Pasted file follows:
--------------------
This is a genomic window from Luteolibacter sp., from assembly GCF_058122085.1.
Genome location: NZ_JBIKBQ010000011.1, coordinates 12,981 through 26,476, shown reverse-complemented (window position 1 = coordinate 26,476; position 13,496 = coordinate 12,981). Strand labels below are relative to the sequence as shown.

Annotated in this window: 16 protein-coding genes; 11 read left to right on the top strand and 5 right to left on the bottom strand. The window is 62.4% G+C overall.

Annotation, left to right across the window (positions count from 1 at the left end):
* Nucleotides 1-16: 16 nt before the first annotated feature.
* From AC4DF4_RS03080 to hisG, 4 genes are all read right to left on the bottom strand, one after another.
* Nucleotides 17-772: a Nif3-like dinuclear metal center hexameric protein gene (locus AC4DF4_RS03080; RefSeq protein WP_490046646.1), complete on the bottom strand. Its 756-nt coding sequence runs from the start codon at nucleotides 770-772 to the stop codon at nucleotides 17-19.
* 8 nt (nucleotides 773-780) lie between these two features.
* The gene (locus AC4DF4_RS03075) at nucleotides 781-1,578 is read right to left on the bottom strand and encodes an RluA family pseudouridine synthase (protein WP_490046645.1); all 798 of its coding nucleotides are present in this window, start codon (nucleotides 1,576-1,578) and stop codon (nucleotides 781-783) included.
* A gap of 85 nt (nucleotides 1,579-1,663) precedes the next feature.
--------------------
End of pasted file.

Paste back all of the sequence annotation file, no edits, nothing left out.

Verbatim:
This is a genomic window from Luteolibacter sp., from assembly GCF_058122085.1.
Genome location: NZ_JBIKBQ010000011.1, coordinates 12,981 through 26,476, shown reverse-complemented (window position 1 = coordinate 26,476; position 13,496 = coordinate 12,981). Strand labels below are relative to the sequence as shown.

Annotated in this window: 16 protein-coding genes; 11 read left to right on the top strand and 5 right to left on the bottom strand. The window is 62.4% G+C overall.

Annotation, left to right across the window (positions count from 1 at the left end):
* Nucleotides 1-16: 16 nt before the first annotated feature.
* From AC4DF4_RS03080 to hisG, 4 genes are all read right to left on the bottom strand, one after another.
* Nucleotides 17-772: a Nif3-like dinuclear metal center hexameric protein gene (locus AC4DF4_RS03080; RefSeq protein WP_490046646.1), complete on the bottom strand. Its 756-nt coding sequence runs from the start codon at nucleotides 770-772 to the stop codon at nucleotides 17-19.
* 8 nt (nucleotides 773-780) lie between these two features.
* The gene (locus AC4DF4_RS03075) at nucleotides 781-1,578 is read right to left on the bottom strand and encodes an RluA family pseudouridine synthase (protein WP_490046645.1); all 798 of its coding nucleotides are present in this window, start codon (nucleotides 1,576-1,578) and stop codon (nucleotides 781-783) included.
* A gap of 85 nt (nucleotides 1,579-1,663) precedes the next feature.